So for you Physics and math majors out there - can you explain how this "slight" alteration managed to mess up about 5 or 6 inches of my inseam?

It has been written a few times on these boards that one alteration will cause another problem somewhere and last night proved it to me!

Thanks for your insights and responses.

Woggy

BJ1400
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BJ1400
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WV USA
Member since 10/29/03
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Date: 6/27/07 1:06 PM

I don't have an answer to your question, but I'm also working on fitting pants. I don't know how many pairs I've made recently & how much stash I've used. I tired of working on the, but I can't seem to stop. I've become obsessed with this! I know I am overly critical too & that has also made me more critical of the fit of RTW.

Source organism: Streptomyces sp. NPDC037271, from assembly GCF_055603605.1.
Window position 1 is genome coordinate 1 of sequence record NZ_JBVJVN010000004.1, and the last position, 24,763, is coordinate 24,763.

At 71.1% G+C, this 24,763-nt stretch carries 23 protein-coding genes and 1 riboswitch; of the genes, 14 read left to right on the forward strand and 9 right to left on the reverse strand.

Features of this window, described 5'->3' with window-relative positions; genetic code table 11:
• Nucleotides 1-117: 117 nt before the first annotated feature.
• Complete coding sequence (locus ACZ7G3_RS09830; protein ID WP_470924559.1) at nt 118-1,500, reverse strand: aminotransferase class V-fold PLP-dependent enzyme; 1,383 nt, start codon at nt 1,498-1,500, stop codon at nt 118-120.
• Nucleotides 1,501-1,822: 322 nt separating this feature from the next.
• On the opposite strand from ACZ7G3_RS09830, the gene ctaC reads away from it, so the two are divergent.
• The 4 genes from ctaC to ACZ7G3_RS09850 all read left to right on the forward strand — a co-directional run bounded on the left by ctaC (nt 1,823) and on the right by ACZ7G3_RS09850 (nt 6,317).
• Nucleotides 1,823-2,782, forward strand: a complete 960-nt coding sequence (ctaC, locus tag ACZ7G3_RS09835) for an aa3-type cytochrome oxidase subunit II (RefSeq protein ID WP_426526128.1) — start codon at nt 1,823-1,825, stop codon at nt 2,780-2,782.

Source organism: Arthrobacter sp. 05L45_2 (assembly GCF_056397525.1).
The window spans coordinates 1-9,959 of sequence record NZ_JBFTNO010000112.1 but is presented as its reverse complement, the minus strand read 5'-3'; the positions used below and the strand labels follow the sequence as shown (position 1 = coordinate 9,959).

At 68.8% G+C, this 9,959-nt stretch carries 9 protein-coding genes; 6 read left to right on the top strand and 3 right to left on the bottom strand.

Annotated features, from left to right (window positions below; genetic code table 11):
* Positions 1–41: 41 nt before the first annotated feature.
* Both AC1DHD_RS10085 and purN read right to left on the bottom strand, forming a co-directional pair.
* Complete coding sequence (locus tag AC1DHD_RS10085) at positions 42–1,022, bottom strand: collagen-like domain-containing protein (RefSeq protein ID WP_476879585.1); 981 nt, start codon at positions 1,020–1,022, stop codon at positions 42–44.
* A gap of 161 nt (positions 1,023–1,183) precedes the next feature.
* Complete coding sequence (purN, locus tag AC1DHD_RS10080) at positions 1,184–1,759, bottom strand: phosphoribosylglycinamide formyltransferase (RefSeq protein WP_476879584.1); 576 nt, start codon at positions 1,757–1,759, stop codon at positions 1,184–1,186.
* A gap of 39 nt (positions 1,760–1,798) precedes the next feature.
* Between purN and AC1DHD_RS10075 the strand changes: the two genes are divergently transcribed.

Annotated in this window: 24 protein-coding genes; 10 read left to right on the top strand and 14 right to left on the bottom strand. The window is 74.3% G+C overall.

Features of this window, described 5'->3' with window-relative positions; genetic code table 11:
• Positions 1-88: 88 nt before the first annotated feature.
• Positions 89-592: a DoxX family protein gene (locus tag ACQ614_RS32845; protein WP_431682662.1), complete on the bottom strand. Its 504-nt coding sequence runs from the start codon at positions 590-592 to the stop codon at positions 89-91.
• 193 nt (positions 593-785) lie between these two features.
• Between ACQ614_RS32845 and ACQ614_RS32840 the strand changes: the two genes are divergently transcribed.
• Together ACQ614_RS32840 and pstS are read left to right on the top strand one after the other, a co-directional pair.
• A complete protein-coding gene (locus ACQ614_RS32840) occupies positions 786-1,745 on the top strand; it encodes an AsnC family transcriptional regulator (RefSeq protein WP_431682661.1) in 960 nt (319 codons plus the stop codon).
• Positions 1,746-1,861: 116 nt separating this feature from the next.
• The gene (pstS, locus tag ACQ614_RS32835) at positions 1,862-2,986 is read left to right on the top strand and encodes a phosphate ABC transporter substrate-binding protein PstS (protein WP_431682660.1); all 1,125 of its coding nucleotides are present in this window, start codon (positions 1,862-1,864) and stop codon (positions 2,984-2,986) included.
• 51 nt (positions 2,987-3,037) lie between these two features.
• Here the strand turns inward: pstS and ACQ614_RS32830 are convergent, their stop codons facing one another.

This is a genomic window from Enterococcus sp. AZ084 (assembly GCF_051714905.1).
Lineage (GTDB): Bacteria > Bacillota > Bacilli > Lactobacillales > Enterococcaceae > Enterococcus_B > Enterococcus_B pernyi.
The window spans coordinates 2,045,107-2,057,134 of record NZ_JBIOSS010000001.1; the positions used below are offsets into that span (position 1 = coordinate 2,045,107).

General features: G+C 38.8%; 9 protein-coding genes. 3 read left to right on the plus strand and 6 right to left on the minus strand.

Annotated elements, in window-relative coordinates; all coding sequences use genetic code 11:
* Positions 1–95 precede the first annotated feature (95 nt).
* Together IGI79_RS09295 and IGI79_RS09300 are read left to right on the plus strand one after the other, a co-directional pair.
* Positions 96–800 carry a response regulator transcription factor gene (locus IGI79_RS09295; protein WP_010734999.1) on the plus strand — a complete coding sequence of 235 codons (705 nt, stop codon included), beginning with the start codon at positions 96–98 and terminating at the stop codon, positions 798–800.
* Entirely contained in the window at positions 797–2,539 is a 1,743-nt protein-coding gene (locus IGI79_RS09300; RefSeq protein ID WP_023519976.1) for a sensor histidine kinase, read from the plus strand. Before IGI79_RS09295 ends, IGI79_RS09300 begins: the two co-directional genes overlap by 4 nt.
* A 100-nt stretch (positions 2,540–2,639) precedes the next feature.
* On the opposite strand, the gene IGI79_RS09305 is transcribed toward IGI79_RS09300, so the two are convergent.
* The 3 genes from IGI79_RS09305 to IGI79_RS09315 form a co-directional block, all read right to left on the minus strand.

I'll make a pair of pants that fit pretty good & change 1 thing; but like you said that affects something else! I've read & read my books. And some of the things they say to do just do not work. But I'll just keep trying.......

------
Beverly.

Sewing Makes Me Happy

http://bjsewmuchmore.blogspot.com

So So
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So So
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UNITED KINGDOM
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Date: 6/27/07 4:45 PM

SNAP! Same here. I have been drafting mad! Made another draft tonight. On here for a rest. Now wondering if i have changed too much. Will cut it out tomorrow as a muslin. Have a feeling the better fit will be somewhere between this draft and the previus one. Hence halted progress for tonight. Keep going we will get there eventually. Sorry can't explain your physics question. I have to admit i am very much trial & error. And if I do finally manage to get it right , I only hope I remember how I did it! LOL